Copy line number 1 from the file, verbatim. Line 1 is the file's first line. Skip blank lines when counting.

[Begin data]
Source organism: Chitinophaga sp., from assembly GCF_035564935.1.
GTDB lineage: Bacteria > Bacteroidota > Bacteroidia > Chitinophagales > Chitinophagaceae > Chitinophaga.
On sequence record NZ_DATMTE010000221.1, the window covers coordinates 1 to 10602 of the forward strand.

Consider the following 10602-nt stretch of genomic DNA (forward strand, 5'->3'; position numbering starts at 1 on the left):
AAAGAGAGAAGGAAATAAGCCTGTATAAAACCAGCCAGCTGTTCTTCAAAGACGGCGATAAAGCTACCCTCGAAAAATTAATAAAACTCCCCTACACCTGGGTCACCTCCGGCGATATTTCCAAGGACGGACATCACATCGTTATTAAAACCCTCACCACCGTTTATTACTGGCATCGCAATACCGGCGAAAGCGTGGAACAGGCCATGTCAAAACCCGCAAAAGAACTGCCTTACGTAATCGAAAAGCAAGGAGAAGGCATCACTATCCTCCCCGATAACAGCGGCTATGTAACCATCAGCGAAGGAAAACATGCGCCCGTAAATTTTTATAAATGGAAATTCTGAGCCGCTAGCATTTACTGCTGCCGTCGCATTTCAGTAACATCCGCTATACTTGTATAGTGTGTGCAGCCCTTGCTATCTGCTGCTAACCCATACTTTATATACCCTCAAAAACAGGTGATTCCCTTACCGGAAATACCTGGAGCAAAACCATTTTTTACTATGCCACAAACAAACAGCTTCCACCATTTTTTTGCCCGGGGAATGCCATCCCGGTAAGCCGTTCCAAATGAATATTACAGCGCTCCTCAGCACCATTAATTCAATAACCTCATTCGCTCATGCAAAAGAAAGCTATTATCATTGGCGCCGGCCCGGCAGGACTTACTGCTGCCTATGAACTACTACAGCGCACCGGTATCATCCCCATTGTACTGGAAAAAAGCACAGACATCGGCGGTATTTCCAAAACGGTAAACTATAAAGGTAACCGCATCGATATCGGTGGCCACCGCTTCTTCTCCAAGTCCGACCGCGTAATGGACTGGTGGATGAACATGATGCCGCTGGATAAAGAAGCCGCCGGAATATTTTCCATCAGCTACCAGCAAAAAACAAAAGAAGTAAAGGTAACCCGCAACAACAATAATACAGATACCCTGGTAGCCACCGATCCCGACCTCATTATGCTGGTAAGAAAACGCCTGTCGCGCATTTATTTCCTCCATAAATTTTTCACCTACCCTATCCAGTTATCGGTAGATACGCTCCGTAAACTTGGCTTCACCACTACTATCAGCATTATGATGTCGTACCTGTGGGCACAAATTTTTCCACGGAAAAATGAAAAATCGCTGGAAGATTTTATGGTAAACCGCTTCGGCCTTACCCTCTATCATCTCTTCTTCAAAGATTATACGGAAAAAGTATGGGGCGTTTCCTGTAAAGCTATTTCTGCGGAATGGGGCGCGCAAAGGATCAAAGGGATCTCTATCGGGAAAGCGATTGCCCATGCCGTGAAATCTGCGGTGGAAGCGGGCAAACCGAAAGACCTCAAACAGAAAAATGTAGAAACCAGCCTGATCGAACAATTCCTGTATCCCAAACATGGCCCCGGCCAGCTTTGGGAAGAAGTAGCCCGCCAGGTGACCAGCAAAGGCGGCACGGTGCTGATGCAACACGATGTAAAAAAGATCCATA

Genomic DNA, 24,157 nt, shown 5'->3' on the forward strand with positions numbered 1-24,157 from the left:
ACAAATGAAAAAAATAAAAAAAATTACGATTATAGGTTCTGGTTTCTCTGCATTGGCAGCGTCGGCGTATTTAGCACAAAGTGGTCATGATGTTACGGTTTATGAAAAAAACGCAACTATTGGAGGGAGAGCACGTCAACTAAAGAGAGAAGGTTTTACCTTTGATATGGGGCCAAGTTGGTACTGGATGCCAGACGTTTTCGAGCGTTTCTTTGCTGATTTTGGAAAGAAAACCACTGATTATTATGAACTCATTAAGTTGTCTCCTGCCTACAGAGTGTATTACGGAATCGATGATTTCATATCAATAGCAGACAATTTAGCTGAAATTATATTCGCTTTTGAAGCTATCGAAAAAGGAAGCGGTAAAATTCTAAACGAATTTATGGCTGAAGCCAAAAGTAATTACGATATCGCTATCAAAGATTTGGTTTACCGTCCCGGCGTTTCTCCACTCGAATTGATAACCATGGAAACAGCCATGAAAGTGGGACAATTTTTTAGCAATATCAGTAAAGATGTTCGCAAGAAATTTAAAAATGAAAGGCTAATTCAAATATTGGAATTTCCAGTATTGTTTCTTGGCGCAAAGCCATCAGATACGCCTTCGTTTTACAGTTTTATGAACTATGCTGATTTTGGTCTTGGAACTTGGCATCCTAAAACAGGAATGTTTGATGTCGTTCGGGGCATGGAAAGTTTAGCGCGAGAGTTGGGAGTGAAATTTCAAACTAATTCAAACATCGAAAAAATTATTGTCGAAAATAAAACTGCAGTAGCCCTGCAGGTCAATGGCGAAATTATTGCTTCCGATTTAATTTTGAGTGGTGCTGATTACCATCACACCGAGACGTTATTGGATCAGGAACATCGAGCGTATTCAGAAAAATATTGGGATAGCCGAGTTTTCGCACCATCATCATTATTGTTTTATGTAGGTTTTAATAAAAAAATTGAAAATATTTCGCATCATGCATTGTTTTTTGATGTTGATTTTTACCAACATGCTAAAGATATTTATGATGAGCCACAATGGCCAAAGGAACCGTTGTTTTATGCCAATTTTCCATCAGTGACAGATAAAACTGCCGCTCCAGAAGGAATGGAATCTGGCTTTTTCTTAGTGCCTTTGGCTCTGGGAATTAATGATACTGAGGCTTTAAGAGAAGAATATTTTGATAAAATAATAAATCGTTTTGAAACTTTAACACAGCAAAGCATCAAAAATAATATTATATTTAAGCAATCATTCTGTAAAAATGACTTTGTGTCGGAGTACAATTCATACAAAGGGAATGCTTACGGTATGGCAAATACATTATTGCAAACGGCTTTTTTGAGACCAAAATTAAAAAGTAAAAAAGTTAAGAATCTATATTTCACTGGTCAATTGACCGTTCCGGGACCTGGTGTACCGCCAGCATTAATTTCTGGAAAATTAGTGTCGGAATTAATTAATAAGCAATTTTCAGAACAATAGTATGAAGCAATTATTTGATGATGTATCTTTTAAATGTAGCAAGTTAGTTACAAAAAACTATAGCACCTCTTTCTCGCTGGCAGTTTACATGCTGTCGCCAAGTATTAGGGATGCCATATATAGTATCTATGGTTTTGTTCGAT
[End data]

Source organism: Chitinophaga sp., from assembly GCF_035564935.1.